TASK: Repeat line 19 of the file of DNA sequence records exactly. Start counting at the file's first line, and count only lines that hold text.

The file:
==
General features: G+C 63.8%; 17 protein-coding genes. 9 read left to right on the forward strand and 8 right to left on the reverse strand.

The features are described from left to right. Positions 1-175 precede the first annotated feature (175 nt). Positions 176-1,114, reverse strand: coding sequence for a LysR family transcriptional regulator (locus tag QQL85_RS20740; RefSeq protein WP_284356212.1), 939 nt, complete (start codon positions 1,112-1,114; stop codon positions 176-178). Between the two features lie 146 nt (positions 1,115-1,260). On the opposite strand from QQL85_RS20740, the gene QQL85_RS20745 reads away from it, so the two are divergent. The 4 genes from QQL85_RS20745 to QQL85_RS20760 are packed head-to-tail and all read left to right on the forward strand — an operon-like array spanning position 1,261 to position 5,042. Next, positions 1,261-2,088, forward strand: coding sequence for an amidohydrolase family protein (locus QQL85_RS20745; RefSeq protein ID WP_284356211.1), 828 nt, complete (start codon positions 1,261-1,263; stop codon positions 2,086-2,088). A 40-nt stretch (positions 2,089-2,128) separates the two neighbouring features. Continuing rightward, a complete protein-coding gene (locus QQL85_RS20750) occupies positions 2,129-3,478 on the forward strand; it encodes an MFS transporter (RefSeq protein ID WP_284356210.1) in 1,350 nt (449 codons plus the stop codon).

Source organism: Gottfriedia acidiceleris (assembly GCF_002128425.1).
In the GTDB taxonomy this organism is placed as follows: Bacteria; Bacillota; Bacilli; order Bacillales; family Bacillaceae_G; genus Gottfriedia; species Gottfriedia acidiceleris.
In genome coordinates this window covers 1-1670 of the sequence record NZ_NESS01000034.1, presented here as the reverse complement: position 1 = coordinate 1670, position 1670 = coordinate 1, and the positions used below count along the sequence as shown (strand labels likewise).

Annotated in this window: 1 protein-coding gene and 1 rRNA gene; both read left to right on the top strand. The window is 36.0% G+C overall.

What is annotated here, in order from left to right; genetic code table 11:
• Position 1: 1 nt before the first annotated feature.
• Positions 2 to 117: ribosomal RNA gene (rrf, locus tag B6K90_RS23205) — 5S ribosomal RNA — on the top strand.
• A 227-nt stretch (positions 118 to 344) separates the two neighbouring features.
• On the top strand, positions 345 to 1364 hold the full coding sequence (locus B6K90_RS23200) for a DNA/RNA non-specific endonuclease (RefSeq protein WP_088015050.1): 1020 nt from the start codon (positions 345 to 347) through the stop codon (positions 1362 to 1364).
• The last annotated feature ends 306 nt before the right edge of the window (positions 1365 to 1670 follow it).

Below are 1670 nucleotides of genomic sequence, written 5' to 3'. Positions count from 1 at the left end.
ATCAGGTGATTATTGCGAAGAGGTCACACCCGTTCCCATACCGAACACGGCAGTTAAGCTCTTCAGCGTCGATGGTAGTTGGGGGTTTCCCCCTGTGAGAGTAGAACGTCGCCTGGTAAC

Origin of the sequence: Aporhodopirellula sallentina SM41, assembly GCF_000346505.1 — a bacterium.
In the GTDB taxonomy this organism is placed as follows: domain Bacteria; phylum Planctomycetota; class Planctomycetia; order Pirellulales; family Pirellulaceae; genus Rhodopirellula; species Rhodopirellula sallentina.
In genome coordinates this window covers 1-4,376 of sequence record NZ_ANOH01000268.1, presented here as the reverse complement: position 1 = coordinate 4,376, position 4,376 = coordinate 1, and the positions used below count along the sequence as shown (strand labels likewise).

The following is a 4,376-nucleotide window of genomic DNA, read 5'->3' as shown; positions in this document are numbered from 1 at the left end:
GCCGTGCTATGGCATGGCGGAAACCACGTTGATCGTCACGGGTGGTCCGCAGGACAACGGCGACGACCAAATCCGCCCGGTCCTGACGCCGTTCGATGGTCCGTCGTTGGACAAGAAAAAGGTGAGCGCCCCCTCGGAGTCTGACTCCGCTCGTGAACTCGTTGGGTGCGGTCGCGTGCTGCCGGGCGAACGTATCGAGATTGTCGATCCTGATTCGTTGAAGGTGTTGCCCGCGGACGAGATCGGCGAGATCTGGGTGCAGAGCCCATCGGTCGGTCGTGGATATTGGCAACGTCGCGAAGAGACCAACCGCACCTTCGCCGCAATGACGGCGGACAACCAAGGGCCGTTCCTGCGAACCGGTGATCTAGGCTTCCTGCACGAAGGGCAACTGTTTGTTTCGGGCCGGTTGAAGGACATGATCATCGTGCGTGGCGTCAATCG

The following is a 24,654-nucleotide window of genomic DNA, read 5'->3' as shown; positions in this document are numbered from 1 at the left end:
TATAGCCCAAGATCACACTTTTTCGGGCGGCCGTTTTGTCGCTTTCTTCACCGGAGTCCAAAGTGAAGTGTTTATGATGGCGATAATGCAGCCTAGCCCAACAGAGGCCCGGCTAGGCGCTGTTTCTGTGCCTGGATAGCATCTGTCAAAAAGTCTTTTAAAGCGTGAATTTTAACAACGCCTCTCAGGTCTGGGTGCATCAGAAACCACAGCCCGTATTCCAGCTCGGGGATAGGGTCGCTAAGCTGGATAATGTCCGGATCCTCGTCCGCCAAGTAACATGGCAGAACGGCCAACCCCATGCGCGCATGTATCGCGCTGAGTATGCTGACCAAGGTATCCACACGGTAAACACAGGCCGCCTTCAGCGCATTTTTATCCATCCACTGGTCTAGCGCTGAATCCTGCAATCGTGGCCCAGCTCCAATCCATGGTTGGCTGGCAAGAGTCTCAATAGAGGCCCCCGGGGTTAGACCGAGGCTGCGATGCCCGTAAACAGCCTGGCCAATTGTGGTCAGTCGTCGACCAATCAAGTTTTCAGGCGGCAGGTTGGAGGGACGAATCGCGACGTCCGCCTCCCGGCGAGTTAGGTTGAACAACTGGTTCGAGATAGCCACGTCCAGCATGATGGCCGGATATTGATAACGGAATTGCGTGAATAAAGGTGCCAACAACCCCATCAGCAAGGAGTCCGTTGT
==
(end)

GCCGTGCTATGGCATGGCGGAAACCACGTTGATCGTCACGGGTGGTCCGCAGGACAACGGCGACGACCAAATCCGCCCGGTCCTGACGCCGTTCGATGGTCCGTCGTTGGACAAGAAAAAGGTGAGCGCCCCCTCGGAGTCTGACTCCGCTCGTGAACTCGTTGGGTGCGGTCGCGTGCTGCCGGGCGAACGTATCGAGATTGTCGATCCTGATTCGTTGAAGGTGTTGCCCGCGGACGAGATCGGCGAGATCTGGGTGCAGAGCCCATCGGTCGGTCGTGGATATTGGCAACGTCGCGAAGAGACCAACCGCACCTTCGCCGCAATGACGGCGGACAACCAAGGGCCGTTCCTGCGAACCGGTGATCTAGGCTTCCTGCACGAAGGGCAACTGTTTGTTTCGGGCCGGTTGAAGGACATGATCATCGTGCGTGGCGTCAATCG